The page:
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National Resources Committee
*D. N. Kausimae (Malaita) Chairman
*Ven. P. K. Thompson (Malaita)

R. J. Eresi (Western District)
*Ven. E. Kiva (Central District)

G. W. Pugeva (Central District)

*F. M. Spencer (Director of Agriculture)
*J. B. Twomey (Commissioner of Lands and Surveys)

Finance Committee
*T. Russell (Financial Secretary) Chairman
*G. Siama (Chairman, Communications and Works Committee)

*M. Kelesi (Communications and Works Committee)
*W. Betu (Chairman, Education and Social Welfare Committee)

S. S. Mamaloni (Education and Social Welfare Committee)
*R. Davies (Chairman, Health and Internal Affairs Committee)
*D. N. Kausimae (Chairman, Natural Resources Committee)

*Ven. P. K. Thompson (Natural Resources Committee) *Member of former Legislative Couneil.


(as at 31st December 1969) (For Secretariat see under Western Pacific High Commission) Attorney-General: D. R. Davis

Director of Geological Surveys: Dr R. B. Director of Agriculture: F. M. Spencer

Thompson Director of Education: D. H. Hibbert, cbe Commissioner of Lands and Surveys: J. B. Superintendent of Marine: Captain G. Twomey, OBE Douglas

Principal Auditor: F. Cherry, EM Director of Medical Services: Dr J. D.

Superintendent of Civil Aviation: E. E. E. Macgregor

Director of Public Works: W. A. Wood
Solicitor-General: G. P. Nazareth

Registrar of Co-operatives: C. N. Colman Establishment Secretary: H. Waller, OBE (on

Comptroller of Customs and Excise: R. Secondment from Crops of Specialists)

Burrow-Wilkes Deputy Financial Secretary: D. M. Freegard

Commissioner of Labour: B. C. Wilmot Accountant-General: (vacant)

Chief of Police: B. R. P. Edwards, MBE Conservator of Forests: K. W. Trenaman, Comptroller of Posts and TelecommunicaOBE

tions: C. D. Wright


FIRTH, Raymond. Social Change in Tikopia. Allen & Unwin, 1959.
Fox, C. E. Lord of the Southern Isles. London, Mowbray, 1958.
Fox, C. E. Story of the Solomons. Taroaniara, BSI. Diocese of Melanesia

Press, 1967.
HORTON, D. C. The Happy Isles—a Diary of the Solomons. London,

Heinemann, 1965. LAMBER, S. M. A Doctor in Paradise. London, Dent, 1941. MORRELL, W. P. Britain in the Pacific Islands. Oxford, 1960. SCARR, Deryck. Fragments of Empire: A History of the Western Pacific

High Commission 1877-1914. Australian National University Press,

Canberra, and C. Hurst and Co., London, 1967. SHARP, A. The Discovery of the Pacific Islands. Oxford, Clarendon Press,

1960. STRUBEN, R. Coral and Colour of Gold. London, Faber, 1961. WHITMORE, T. C. Guide to the Forests of the British Solomon Islands.

Oxford University Press, 1966.



THE NEW HEBRIDES The New Hebrides lie in the south-west Pacific between 13° and 21° S, and 166° and 171° E., forming an irregular y-shaped of chain islands with a total land area of about 5,700 square miles. They were named the New Hebrides in 1774 by Captain Cook. There are in the group some 65 inhabited islands and islets, the larger of which are Espiritu Santo, Malekula, Efate, Ambrym, Tanna, Erromango, Epi, Aoba, Pentecost and Maewo.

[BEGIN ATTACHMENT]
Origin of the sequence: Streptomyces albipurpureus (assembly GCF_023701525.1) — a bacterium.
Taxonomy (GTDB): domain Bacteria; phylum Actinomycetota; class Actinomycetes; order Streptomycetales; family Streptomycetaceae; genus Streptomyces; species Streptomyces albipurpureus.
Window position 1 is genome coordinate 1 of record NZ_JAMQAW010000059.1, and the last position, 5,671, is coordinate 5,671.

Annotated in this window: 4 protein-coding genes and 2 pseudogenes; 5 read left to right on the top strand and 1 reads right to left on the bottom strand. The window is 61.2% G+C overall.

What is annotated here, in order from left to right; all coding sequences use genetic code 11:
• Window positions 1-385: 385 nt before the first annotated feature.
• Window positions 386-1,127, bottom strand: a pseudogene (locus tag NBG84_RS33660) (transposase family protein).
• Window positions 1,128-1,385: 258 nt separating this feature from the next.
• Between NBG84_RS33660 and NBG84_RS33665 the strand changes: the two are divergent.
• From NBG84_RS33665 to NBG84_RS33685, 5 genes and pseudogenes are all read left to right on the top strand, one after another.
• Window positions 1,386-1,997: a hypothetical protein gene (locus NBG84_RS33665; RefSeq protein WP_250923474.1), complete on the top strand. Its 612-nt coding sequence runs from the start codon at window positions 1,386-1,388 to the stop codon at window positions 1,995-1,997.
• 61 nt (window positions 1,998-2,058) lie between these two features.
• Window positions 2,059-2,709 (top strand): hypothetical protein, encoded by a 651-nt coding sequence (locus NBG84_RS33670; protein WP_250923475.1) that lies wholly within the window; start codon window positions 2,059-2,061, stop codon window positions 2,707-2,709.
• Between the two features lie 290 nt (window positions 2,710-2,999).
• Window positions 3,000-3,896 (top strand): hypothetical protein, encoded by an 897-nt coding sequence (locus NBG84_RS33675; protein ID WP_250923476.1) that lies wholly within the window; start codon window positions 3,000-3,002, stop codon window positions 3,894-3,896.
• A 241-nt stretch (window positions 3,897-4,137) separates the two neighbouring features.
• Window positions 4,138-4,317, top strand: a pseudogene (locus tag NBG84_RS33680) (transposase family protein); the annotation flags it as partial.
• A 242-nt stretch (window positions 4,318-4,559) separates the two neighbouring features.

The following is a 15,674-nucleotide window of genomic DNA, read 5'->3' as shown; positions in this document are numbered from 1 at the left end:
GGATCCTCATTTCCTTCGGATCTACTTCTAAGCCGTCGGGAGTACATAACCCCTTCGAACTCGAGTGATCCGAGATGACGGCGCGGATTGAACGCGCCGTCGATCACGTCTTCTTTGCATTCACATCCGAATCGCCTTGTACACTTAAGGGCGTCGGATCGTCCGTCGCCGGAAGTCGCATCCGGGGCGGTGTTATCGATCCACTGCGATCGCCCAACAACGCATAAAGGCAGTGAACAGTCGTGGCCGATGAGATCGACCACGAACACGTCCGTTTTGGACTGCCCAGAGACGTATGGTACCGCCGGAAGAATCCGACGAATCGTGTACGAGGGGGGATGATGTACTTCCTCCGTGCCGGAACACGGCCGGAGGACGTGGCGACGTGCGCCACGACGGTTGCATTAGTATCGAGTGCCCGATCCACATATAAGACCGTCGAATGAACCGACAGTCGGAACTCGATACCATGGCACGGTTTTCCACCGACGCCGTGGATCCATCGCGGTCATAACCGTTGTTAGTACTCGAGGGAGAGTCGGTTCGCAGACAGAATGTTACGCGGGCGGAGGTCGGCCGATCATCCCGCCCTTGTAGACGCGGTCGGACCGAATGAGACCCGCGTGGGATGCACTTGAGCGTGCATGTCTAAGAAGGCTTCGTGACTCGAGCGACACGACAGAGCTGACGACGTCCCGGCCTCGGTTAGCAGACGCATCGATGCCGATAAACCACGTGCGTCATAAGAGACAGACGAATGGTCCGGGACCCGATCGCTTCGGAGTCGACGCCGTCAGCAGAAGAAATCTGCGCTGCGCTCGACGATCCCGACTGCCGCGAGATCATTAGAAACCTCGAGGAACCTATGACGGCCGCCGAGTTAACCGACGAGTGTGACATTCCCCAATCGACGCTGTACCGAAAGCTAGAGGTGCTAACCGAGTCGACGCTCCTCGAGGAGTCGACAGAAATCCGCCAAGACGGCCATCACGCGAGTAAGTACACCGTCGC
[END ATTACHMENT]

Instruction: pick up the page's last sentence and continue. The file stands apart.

The capital of the group is Vila with an urban population of 3,074 and a peri-urban population of 5,034. A second town known as Santo or Luganville, with an urban population of 2,556 and a peri-urban population of 2,682, is situated on the island of Espiritu Santo. (1967 census).

The islands are of coral and volcanic origin with active volcanoes on Tanna, Lopevi and Ambrym. They are almost without exception mountainous, Santo Peak and Tabwemesana on Santo rising to over 6,000 feet. The group is generally well watered. The climate is oceanic tropical and moderated by the south-east trade winds which blow between the months of May and October. During the remainder of the year winds are variable and hurricanes may occur. High humidity occasionally leads to enervating conditions. Temperatures at Vila vary between 16°C (60°F) and 33°C (92°F) and average rainfall ranges from about 90 inches in the south to 150 inches in the north, with a mean figure of 91 inches for Vila.

A general census was carried out in 1967. The total population was 77,988, made up as follows: New Hebrideans 72,243; Other Melanesians 426; Polynesians and Micronesians 1,270; Europeans 1,773; Part-European 1,151; Vietnamese 397; Chinese 252; Others 476. Amongst the non-New Hebridean population there were 3,840 French citizens and 1,631 British subjects. The population at 1st January 1971 is estimated to be 81,000+.

Many languages and dialects are spoken; most belong to the Melanesian family and are related to those of Fiji and New Caledonia. Pidgin English is the lingua franca. English and French are the official languages.

The Anglican, Presbyterian and Roman Catholic Churches began missionary work in the New Hebrides in the 19th century. In this century other religious bodies, including the Seventh Day Adventists have become active in various parts of the Group. At present the Presbyterian Church of the New Hebrides has the largest number of adherents with the Anglican and Catholic Churches coming next. All the religious denominations provide educational facilities in co-operation with Government and several of them have made and continue to make important contributions to health services.